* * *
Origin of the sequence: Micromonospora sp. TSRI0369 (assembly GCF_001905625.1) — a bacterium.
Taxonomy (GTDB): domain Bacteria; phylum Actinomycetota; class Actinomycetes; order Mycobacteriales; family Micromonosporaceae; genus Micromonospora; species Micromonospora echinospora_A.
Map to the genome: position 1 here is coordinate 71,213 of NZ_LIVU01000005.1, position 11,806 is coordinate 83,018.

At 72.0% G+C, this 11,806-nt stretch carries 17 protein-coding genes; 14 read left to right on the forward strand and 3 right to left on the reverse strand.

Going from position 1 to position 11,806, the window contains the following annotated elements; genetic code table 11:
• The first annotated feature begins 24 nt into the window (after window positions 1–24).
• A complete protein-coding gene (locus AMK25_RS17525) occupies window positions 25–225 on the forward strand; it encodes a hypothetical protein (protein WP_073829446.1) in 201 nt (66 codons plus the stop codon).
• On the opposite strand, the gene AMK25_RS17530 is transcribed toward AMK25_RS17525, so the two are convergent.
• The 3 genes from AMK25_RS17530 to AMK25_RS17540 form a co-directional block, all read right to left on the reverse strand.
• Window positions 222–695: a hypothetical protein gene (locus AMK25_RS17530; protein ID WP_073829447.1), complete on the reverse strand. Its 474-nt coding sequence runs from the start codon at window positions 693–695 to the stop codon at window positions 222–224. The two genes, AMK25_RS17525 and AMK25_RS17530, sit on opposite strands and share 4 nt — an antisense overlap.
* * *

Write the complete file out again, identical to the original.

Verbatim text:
Origin of the sequence: Micromonospora sp. TSRI0369 (assembly GCF_001905625.1) — a bacterium.
Taxonomy (GTDB): domain Bacteria; phylum Actinomycetota; class Actinomycetes; order Mycobacteriales; family Micromonosporaceae; genus Micromonospora; species Micromonospora echinospora_A.
Map to the genome: position 1 here is coordinate 71,213 of NZ_LIVU01000005.1, position 11,806 is coordinate 83,018.

At 72.0% G+C, this 11,806-nt stretch carries 17 protein-coding genes; 14 read left to right on the forward strand and 3 right to left on the reverse strand.

Going from position 1 to position 11,806, the window contains the following annotated elements; genetic code table 11:
• The first annotated feature begins 24 nt into the window (after window positions 1–24).
• A complete protein-coding gene (locus AMK25_RS17525) occupies window positions 25–225 on the forward strand; it encodes a hypothetical protein (protein WP_073829446.1) in 201 nt (66 codons plus the stop codon).
• On the opposite strand, the gene AMK25_RS17530 is transcribed toward AMK25_RS17525, so the two are convergent.
• The 3 genes from AMK25_RS17530 to AMK25_RS17540 form a co-directional block, all read right to left on the reverse strand.
• Window positions 222–695: a hypothetical protein gene (locus AMK25_RS17530; protein ID WP_073829447.1), complete on the reverse strand. Its 474-nt coding sequence runs from the start codon at window positions 693–695 to the stop codon at window positions 222–224. The two genes, AMK25_RS17525 and AMK25_RS17530, sit on opposite strands and share 4 nt — an antisense overlap.